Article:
“You will need all of it,” she says. “People don’t understand how their social security benefit is calculated. As a result, they give themselves a haircut on the benefit they’ve worked their whole lives to receive. While the age at which a professional will receive 100% of their benefit, if they were born in 1960 or later, is 67, there’s as much as a 30% penalty for taking it early (62) and a 24% bonus for taking it late (70). I’ll take the automatic 8% bonus each year (68, 69, 70), thank you.”

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8. Ability to Pay for Children’s Education More Comfortably

Since GenX parents tend to be older, as Finkel Murphy points out, they may actually be near retirement age when they’re children go off to college. She says that paying for college is hard enough, but paying for college out of savings versus income is often not an ideal situation.

“When clients tell me they want to retire at 60, I do the math of their children’s ages and ask what it would mean to them if their children weren’t yet launched,” she says. “It’s possible to do, of course, but it requires a lot of extra savings when people tell me they want to retire before their kids are out of school. As a rule, retirement works better a few years after the children are successfully launched, giving the household time to recover from high expenses and enjoy a few years of better cashflow to check off some bucket list items.”

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9. Deferred Pension Benefits

Pham says that if you're eligible for a pension through your employer, delaying retirement may increase the amount of your monthly pension benefit. “Many pension plans use a formula based on years of service and salary, so working longer can boost your pension income in retirement,” she explains.

10. Cross Off More Items on Bucket List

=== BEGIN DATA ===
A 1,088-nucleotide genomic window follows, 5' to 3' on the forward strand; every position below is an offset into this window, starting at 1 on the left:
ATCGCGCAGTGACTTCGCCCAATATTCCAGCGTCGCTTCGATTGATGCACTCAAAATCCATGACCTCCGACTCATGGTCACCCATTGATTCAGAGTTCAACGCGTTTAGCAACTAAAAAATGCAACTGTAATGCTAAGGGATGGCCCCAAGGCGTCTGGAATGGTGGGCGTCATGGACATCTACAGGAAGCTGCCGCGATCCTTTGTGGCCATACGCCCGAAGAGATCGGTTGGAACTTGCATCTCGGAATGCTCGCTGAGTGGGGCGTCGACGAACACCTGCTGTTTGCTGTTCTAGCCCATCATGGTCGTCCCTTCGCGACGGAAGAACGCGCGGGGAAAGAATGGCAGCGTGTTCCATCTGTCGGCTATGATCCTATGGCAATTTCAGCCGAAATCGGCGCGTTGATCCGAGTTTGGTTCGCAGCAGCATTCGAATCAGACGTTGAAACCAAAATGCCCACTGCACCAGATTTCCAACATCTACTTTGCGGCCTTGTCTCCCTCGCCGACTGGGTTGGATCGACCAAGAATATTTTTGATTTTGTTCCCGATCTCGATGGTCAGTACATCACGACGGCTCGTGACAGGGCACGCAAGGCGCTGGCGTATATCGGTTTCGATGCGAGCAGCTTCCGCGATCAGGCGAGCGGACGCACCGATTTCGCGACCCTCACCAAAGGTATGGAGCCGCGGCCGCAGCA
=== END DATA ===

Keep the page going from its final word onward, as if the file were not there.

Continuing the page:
Finkel Murphy says that when you’re in your 50s and 60s, it’s the perfect time to knock off bucket list items out of cashflow and not retirement savings.

“Why?” she says. “Because the kids are old enough to watch themselves (or are launched) and the parents aren’t so old that travel could be prohibited by their parents’ care needs or their own frailty. I’ve had some clients wait too long to climb Machu Pichu or walk Eastern Europe’s cobblestones. The expensive vacations are easier out of cashflow.”

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6 Best Tips for Preparing for Retirement

1. Prevent Unexpected Healthcare Costs

It’s helpful to make a direct connection between your health and preparing for retirement. That’s why Finkel Murphy recommends “working on your health, mobility and strength” sooner rather than later. As she says, “Failure to keep it up will result in out-of-pocket healthcare costs you don’t like.”

2. Automate Retirement Savings

Pham says that the best thing you can do when prepping for retirement is to automate your retirement savings.

“Savings can be much easier when you can set it and forget it and happens without you having to think twice about it,” she says.

3. Allow Your Savings to Compound

“Don’t be in a rush to take money out of the market,” Finkel Murphy advises. “If your money compounds at 7.2%, it doubles in 10 years. If you avoid spending down at 60 and wait until you are 70, you just doubled your wealth (and your likelihood of not running out of money).”

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4. Use All the Tools You Can

Finkel Murphy says that it’s important to consider all the tools available to you to create a secure retirement. She says that this may include carving an income annuity out of part of your savings to ensure you never run out of money or using permanent life insurance/long term care insurance to bolster your estate.

5. Be Smart About Saving

“If your workplace offers a 401(k) plan, take advantage, and if they offer a company match, try to contribute at least the amount that they will match,” Pham says. “Your target savings rate should be 15% (including the match).”

Pham adds that any time you get a raise, try and put that extra money earned toward retirement savings.

6. Prep a “Next Act”

“If you feel you want or need a ‘next act,’ your best time to start it is while you are currently employed and receiving employer benefits,” Finkel Murphy says. “Give yourself a decade of runway to build a consultancy or side hustle. Many financial plans have been saved by the ability to earn $1,000/month from an Etsy store or consultancy or by indulging one’s passion for home projects at Home Depot or Lowe’s.”

Next up, find out if it’s better to save for retirement or pay off debt.